This example shows a workflow to set up and simulate an exit pupil expander (EPE), which is an important component for a waveguide-type augmented reality (AR) device. This workflow will utilize the dynamic link function between Lumerical and Zemax OpticStudio.


Zemax-er Spotlight: Oliver Fähnle

This month, we are featuring Oliver Fähnle (@PanDao ). Oliver is the co-founder of PanDao, a browser-based tool for assessing the impact of lens fabrication methods on performance and cost.

Recently, Zemax OpticStudio added an “Export to PanDao” tool which allows users to export relevant tolerancing data out of OpticStudio and into the powerful PanDao toolset. You can find more information about that tool in this month’s Ask An Engineer (linked above).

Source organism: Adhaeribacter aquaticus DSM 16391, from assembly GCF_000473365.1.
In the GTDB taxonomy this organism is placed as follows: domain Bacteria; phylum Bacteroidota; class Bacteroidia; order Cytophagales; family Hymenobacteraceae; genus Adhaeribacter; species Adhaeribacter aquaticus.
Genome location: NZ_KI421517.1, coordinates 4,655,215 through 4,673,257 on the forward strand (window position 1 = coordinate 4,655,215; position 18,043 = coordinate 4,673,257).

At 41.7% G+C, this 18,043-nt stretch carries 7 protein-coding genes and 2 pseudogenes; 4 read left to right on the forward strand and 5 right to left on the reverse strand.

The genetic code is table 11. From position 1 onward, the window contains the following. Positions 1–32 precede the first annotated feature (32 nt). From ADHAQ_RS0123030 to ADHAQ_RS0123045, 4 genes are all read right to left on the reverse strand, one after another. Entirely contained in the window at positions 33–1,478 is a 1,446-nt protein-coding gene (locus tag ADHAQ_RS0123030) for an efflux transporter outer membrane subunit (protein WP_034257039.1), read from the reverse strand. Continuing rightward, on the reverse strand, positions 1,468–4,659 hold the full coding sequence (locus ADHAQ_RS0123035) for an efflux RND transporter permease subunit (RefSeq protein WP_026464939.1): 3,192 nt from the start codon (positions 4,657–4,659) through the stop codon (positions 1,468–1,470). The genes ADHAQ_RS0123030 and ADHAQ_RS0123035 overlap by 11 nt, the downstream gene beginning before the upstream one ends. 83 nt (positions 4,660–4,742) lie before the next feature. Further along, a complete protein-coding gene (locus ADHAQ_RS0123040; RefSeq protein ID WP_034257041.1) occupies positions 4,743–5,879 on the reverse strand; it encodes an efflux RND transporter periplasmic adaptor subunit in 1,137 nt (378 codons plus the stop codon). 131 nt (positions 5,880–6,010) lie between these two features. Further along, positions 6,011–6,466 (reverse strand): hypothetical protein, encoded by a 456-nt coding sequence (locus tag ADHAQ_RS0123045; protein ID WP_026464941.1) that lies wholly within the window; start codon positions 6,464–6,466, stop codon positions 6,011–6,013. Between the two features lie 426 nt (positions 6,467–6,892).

To learn more about PanDao, check their website or email Oliver and his colleagues at

To learn more about Oliver’s background and experience in the industry, click Show content below.


→ Tell us about yourself and your company

I'm a physicist. I studied Applied Optics in Heidelberg in Germany. Then I moved to the Netherlands and started a PhD in Optical Systems Fabrication Generation. I've been working in this field for 30 years, carrying out research for the industry and for universities.   
I'm currently heading a group at the University of Applied Sciences in Buchs in Switzerland. I’m one of the co-founders of PanDao. Some years ago, we had the idea of producing an app to give to optical designers around the world because there's a very exciting relationship between optical design and optical fabrication.   
First, it starts with someone that wants to use light as a tool. They need an optical system to do that. If they want to see a star in space, they need a telescope. If they want to see a stone in a human kidney, they need an endoscope. These optical systems are designed with Zemax by optical designers.